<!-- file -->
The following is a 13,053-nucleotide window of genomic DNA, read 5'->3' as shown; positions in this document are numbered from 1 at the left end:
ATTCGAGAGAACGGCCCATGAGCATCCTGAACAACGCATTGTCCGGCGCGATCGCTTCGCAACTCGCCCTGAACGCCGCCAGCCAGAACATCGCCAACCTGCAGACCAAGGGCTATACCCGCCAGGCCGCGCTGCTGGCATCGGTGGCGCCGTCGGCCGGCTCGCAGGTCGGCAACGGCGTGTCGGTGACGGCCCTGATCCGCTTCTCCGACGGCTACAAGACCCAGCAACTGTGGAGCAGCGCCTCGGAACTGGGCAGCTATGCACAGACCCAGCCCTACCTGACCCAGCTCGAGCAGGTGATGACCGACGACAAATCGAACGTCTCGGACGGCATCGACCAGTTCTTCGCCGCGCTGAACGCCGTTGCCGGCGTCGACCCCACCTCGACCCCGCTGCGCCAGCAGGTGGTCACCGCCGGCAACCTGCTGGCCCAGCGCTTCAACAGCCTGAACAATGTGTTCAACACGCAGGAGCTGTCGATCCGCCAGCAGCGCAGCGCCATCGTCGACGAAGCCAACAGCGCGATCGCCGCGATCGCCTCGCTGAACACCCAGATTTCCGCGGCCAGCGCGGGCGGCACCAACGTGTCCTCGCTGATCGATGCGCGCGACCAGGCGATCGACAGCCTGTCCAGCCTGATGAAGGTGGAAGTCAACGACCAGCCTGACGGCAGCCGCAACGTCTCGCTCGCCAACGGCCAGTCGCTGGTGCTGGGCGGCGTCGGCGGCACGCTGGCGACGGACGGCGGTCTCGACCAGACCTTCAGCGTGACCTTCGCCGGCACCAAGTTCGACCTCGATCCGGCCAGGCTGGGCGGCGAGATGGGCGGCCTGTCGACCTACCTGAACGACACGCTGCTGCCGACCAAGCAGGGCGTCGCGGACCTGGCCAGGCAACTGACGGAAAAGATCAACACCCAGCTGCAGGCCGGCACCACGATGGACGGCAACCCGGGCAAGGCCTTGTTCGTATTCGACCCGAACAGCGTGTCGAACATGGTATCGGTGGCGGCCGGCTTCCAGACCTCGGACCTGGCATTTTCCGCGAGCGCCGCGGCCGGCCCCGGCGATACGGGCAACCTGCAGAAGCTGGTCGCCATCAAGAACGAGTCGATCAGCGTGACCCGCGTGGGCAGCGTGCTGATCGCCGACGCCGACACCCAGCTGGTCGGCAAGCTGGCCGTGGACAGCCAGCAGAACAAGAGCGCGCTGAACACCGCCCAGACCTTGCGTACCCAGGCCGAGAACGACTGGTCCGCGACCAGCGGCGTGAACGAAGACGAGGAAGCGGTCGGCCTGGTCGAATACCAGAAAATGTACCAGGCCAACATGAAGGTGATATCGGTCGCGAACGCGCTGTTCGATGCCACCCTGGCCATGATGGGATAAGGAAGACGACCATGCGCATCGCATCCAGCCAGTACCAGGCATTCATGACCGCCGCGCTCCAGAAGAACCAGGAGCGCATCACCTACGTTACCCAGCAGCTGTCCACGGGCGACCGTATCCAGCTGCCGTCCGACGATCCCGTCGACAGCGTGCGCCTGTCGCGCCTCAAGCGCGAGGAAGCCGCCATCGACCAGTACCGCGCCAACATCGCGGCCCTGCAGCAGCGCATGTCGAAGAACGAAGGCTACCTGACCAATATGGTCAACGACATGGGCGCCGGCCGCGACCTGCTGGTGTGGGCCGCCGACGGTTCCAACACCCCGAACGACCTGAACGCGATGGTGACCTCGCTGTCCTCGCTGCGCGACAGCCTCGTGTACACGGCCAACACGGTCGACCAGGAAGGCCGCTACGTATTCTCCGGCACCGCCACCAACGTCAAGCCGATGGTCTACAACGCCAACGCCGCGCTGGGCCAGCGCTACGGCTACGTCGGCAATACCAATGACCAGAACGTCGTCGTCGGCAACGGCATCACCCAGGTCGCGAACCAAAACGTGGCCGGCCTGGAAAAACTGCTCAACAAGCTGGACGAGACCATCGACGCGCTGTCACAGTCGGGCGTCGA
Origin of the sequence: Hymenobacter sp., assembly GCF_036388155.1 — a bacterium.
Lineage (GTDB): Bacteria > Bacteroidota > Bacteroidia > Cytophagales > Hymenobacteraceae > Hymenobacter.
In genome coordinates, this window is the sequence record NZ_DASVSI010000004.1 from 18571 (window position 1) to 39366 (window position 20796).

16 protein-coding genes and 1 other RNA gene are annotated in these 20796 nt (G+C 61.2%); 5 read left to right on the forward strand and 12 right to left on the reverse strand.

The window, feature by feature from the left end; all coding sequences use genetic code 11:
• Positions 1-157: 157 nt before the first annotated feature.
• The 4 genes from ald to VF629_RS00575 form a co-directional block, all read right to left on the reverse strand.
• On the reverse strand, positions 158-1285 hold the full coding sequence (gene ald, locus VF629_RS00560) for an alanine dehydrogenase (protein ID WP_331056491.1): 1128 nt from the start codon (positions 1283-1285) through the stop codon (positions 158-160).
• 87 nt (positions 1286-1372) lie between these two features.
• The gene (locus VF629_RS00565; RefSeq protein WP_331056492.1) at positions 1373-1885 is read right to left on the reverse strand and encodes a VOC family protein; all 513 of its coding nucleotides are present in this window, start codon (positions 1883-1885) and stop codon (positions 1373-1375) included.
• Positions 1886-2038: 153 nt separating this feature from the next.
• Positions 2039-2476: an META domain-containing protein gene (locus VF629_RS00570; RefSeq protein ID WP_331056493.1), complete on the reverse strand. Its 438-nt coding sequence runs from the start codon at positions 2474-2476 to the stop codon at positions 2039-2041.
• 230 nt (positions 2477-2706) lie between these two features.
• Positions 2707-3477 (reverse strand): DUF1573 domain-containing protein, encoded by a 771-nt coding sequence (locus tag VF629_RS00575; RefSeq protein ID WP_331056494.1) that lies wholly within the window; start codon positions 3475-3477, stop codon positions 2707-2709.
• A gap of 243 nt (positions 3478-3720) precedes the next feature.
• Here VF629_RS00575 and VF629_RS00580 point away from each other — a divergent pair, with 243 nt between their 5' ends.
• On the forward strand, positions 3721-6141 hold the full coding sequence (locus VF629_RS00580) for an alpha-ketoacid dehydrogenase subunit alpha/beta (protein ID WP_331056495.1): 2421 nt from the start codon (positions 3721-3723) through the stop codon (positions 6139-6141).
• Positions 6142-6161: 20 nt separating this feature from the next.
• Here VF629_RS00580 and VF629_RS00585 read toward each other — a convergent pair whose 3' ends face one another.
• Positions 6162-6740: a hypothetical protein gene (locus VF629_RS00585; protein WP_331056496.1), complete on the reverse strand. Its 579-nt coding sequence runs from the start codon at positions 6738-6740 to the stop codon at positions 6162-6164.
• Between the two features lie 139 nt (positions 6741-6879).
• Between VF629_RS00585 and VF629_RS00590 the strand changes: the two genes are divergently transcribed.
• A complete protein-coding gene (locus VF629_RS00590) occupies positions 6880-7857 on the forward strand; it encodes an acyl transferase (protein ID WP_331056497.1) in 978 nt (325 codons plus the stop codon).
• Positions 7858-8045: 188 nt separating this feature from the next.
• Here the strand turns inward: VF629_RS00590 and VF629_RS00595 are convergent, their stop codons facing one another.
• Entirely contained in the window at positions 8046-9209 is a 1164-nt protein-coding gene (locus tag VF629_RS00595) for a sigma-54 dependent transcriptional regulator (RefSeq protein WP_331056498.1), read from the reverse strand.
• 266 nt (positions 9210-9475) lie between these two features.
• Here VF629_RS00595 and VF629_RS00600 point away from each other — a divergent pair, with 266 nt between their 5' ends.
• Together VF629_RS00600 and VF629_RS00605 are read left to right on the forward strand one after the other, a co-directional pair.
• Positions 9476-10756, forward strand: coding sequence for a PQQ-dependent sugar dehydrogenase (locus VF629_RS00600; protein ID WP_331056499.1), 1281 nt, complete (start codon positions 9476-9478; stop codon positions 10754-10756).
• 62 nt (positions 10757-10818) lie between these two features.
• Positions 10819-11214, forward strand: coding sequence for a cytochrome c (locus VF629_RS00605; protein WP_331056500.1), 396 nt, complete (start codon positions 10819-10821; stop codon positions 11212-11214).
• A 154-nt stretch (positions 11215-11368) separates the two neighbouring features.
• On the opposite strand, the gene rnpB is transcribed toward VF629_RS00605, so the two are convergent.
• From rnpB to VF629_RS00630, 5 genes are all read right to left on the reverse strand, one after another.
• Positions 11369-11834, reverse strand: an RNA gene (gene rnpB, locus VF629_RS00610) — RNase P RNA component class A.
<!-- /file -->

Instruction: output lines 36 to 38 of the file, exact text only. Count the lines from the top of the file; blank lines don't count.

• On the opposite strand, the gene rnpB is transcribed toward VF629_RS00605, so the two are convergent.
• From rnpB to VF629_RS00630, 5 genes are all read right to left on the reverse strand, one after another.
• Positions 11369-11834, reverse strand: an RNA gene (gene rnpB, locus VF629_RS00610) — RNase P RNA component class A.